Welcome to the Forum, US Rifle.
 

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I think you have a good start on working out what you need. Have you tossed the full packs on the scales yet?

I would add a multitool such as a Leatherman Wave with the extra bit kit. It has a file that will do your nails, and scissors to cut thread... I added dental floss to the bit kit holder (white band), teflon tape wrapped under the electrical tape, Has big sewing needle in the elastic, Carbide jaw needle driver and a 4" Crescent wrench. I working on making a titanium pry bar and a new sheath to hold all the other stuff such as my ferro rod design.





On foot you can't afford the weight of redundancy. A ferro rod would last years. Yes lighter/matches are faster but have a short service life. One back pack is all I'd want to fool with, besides your cat container.

You could make replacement buttons out of lots of different things like thick plastic as found in containers.
 

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I would add to the important documents unless it’s already part of the encrypted usb. Consider including things like how to prove where you live, bank accounts, passport, vehicles you own, etc as well as plenty of cash.

I have seen natural disasters where people evacuated and had to prove they lived in the area before being allowed to return. Pretty common way authorities prevent looting (at least in areas where looting and theft is still treated as a crime).
 

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I tend towards the lighter is better, but don’t go to extremes on it!

You will not get a feel for this without traveling light on various weekend or longer trips and keeping notes on what you used and what you wished you had with you!

I use a good quality pack in the 30ish liter size and attempt to under pack it enough to be able to add things as needed! Mine has a very good frame so I can really load it up if needed and I have at times carried a silk weight duffel bag or something similar to put everything in while I use my pack for other things!

Go for multi use clothes in layers and carry a wash kit instead of a bunch of clothes! If I travel with just one pair of footwear I tend towards boots! Last outing I hiked almost 70 miles in my Keen Sandals, but if it was one option I’d have good boots!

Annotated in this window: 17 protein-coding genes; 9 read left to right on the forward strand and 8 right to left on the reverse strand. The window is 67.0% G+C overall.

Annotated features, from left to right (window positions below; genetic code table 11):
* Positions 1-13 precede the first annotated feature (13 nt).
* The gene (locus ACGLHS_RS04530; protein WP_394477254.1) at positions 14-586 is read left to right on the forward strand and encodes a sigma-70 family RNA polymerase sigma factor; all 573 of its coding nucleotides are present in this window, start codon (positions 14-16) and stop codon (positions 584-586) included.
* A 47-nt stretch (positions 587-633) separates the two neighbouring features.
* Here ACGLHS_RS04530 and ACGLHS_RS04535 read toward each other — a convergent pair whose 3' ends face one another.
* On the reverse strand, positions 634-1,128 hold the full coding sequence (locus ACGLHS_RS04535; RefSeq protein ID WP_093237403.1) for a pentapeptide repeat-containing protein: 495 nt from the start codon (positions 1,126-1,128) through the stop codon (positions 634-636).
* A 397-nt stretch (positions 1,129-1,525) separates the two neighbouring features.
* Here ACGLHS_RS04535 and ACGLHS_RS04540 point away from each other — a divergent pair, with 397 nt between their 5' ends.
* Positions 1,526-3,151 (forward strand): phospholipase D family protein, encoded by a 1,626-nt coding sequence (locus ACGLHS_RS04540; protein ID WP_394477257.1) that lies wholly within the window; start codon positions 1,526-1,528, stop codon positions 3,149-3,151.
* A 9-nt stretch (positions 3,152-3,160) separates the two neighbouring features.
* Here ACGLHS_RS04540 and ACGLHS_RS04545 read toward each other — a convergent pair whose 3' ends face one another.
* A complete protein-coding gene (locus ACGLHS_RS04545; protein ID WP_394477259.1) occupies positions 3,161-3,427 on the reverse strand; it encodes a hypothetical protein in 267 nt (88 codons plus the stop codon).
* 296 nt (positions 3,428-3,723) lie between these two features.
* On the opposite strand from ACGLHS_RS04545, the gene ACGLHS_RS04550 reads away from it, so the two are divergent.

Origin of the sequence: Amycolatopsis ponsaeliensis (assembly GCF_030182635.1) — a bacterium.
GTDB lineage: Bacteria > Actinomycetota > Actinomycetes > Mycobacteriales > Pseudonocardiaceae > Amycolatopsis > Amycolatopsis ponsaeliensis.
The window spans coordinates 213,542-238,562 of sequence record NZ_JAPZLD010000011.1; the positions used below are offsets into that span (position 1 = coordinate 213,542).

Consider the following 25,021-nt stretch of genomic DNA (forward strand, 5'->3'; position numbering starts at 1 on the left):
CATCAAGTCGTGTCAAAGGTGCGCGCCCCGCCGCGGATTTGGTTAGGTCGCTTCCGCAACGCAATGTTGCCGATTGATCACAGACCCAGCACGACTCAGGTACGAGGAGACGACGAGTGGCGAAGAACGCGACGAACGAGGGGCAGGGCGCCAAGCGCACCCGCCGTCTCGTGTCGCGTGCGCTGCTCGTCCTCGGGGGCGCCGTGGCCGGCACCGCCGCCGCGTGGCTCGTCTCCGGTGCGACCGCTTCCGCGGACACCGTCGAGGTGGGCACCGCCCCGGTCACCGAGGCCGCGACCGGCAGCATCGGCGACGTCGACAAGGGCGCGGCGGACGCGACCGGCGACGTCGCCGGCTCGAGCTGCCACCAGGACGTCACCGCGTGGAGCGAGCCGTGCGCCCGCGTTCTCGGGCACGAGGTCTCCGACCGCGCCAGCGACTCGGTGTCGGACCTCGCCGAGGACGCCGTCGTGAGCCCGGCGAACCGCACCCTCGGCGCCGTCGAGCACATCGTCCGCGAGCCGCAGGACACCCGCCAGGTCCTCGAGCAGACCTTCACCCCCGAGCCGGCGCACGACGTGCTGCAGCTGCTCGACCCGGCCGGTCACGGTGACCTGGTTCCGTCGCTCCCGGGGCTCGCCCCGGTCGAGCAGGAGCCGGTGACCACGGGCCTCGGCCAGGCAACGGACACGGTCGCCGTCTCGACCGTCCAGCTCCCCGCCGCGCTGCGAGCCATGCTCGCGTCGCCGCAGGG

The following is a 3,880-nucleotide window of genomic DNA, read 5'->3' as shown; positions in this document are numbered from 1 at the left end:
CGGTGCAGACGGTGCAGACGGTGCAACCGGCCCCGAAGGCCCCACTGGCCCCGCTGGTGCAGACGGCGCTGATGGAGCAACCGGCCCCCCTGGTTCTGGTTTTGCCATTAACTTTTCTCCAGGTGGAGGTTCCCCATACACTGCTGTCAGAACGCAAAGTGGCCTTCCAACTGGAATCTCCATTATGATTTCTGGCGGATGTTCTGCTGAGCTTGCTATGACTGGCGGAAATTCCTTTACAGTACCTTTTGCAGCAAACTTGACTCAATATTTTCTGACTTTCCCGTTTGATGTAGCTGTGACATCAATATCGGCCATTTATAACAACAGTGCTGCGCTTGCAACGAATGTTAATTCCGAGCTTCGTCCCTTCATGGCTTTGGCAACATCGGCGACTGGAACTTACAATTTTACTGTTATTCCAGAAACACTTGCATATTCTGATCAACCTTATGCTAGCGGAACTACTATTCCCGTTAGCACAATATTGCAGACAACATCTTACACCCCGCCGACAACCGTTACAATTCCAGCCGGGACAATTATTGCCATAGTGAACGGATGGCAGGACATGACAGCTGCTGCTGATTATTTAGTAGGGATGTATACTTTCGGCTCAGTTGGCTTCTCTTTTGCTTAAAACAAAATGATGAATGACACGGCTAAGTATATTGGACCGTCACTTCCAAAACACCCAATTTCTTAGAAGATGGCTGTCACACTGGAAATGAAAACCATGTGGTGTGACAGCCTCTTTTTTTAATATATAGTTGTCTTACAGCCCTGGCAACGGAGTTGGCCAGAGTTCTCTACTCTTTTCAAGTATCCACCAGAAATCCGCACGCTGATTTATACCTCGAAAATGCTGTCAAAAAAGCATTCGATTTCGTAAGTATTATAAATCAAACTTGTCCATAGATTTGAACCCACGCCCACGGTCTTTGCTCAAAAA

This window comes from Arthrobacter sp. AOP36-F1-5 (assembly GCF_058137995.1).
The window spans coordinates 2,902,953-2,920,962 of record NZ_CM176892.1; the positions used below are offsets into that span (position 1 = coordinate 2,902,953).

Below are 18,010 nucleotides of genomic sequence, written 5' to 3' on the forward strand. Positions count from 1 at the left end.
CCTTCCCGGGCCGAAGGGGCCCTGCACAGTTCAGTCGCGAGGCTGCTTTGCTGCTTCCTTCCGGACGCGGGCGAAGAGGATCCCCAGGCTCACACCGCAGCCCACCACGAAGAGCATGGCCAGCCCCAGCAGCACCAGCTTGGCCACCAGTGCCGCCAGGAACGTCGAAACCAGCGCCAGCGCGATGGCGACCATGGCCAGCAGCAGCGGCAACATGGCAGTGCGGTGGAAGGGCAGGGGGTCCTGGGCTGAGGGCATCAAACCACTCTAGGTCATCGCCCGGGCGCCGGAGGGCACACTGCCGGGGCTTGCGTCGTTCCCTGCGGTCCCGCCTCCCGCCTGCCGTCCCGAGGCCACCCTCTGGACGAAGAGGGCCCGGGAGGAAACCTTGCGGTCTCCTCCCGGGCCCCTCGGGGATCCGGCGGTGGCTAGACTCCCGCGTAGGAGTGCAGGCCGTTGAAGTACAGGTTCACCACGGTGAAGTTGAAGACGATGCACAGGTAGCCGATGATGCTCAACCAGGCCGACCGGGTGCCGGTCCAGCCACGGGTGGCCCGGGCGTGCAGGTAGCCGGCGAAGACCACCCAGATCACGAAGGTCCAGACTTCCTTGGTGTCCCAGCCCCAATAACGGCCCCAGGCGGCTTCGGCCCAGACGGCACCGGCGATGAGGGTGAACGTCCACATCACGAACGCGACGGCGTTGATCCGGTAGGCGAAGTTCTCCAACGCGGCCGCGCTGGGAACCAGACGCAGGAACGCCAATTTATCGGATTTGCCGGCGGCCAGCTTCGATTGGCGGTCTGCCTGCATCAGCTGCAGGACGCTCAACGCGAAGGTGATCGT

A Woobie and Poncho (Or whatever the Brit equivalent is!) gives lots of options! Russians, Poles, Romanians and many others have a tarp that converts to a poncho and 2 or 3 be become a tent that look very flexible in use! (US Poncho is lighter!) My newest Woobie is actually a full poncho with a hood and is warmer than expected and when covered with the standard poncho would stand up to some weather!

Make kits you can keep in a travel supplies tote so you can quickly add or subtract what you need or want! Everything light weight, compact, pre packed and ready to go!

I tend to travel with a Patoo or alpaca wool poncho large enough to sleep under! My packs water bladder/computer pocket have a piece of sleeping pad cut to fit in the pocket when folded in half. Leaning against your pack and sitting on the pad covered with a Patoo or poncho is comfortable enough to sleep/rest in a surprising number of places!

SD
 

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Isaiah 41:10, Acts 5:29
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Readily available and ready to present without digging oropening anything, like when flying or crossing international borders
I didn't see your passport
Is DBS your medical insurance card?
Copy of your vaccinations, allergies, medications/prescriptions
Laminated copy of covid vaccine card on a lanyard
Medications and OTC

Small pocket Bible accessible to read without digging or opening, or hidden in case it would be a problem You could set it up inside a secular book you have already read so it would look like you're reading that. Make sure it's a noncontroversial book you've read and remember so if anyone starts a conversation or asks a question so you can "pass" and also so no arguments start. Sometimes a inane conversation can lead to temporary alliances. Beware a conversation starter may be trying to distract (theft) or probe.

Knitting and/or crocheting also gives you something to do and increase gray woman appearance and distracts people from your eyes while you're watching what's going on around you. You could end up with temporary alliance with someone else knitting or crocheting from commonality.